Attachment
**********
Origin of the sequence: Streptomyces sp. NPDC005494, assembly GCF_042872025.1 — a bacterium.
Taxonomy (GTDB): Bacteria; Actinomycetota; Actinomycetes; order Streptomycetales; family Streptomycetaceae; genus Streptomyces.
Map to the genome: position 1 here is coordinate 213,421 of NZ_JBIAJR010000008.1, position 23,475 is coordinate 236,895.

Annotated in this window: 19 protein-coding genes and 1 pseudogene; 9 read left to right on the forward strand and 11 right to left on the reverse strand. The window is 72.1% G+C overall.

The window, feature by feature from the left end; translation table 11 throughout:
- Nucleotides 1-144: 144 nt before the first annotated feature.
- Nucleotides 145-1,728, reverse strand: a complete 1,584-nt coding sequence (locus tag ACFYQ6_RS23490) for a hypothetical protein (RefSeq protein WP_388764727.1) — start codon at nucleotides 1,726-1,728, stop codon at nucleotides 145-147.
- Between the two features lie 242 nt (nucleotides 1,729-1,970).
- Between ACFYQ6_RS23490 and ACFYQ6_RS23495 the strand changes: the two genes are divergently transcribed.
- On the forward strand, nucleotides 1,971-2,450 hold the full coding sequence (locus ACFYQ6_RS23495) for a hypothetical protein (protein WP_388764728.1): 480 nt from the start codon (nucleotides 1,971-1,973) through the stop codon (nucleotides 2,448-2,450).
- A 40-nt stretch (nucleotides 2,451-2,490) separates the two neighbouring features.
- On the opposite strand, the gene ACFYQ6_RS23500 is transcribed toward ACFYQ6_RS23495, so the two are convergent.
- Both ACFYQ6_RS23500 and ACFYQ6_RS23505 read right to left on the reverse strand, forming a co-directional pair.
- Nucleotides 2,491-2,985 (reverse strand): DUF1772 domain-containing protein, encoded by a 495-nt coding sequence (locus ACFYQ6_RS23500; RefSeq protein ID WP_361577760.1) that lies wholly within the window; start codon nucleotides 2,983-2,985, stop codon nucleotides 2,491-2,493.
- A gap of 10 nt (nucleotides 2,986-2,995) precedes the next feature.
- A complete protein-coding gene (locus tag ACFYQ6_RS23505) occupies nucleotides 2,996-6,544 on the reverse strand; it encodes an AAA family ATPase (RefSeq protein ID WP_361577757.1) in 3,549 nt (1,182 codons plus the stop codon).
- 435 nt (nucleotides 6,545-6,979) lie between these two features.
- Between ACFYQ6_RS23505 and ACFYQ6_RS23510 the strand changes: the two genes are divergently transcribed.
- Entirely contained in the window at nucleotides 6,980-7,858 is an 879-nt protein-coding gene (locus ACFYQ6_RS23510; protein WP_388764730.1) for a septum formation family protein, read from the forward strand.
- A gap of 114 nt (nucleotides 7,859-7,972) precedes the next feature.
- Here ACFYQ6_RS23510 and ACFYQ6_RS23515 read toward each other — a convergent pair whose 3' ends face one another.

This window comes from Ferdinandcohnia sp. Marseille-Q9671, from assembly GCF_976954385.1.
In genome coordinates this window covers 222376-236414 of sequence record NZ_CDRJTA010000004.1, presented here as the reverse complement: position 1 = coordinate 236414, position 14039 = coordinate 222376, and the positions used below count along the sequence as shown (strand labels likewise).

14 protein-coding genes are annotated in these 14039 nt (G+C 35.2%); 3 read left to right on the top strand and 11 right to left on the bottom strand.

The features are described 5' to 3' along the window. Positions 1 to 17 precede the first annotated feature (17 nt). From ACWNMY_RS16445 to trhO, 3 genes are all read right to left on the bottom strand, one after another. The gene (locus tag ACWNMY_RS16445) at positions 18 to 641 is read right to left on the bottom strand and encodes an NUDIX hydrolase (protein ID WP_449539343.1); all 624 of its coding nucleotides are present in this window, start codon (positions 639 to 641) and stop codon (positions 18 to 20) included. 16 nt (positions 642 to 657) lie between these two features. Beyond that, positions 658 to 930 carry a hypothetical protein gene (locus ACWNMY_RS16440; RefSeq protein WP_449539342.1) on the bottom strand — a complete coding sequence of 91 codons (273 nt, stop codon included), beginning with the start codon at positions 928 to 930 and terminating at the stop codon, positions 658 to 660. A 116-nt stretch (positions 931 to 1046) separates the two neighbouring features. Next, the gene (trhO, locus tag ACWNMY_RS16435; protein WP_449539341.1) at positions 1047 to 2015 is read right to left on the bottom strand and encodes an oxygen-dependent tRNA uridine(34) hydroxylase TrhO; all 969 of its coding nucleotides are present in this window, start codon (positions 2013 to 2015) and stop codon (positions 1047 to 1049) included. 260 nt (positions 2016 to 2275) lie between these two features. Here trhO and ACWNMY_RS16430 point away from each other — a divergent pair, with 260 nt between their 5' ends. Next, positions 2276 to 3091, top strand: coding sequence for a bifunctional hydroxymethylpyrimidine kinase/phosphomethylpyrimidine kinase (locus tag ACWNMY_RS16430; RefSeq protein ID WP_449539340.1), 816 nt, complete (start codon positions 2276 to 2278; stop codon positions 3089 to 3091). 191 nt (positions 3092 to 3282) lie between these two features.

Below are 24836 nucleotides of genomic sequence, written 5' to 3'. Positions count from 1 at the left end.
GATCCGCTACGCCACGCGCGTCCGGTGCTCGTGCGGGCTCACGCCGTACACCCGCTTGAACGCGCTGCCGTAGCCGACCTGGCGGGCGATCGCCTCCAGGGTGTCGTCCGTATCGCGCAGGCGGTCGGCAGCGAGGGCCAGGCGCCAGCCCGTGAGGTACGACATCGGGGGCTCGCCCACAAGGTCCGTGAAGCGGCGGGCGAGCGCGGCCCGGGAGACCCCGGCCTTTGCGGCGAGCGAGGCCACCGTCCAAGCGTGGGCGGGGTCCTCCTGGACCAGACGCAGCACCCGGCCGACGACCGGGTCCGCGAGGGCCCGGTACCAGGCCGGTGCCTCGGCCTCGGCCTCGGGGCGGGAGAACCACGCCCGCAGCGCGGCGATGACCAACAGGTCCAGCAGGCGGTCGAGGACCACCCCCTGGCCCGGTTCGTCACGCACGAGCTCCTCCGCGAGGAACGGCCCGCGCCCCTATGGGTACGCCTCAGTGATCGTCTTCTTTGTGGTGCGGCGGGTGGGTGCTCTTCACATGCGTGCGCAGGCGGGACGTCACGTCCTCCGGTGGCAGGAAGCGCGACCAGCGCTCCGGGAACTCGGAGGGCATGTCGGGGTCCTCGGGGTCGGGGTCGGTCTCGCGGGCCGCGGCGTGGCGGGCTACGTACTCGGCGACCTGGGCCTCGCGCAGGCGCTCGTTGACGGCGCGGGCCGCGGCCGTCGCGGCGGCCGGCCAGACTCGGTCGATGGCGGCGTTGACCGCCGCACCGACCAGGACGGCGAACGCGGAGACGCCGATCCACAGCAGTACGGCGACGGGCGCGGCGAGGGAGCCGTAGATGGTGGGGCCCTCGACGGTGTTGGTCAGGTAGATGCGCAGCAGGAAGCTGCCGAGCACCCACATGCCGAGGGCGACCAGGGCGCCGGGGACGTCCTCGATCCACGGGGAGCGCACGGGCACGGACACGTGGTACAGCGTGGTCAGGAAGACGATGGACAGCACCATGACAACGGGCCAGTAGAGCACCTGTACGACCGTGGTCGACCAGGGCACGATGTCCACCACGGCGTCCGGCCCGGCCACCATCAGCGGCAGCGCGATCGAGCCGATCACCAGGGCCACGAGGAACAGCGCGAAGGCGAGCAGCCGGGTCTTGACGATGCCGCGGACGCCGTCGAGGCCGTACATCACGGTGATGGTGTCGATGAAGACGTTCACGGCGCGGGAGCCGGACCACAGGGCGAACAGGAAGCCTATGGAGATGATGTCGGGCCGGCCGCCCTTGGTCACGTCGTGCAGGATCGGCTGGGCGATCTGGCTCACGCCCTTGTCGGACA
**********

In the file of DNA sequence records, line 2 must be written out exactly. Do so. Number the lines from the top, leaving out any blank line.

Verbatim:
Taxonomy (GTDB): Bacteria; Actinomycetota; Actinomycetes; order Streptomycetales; family Streptomycetaceae; genus Streptomyces.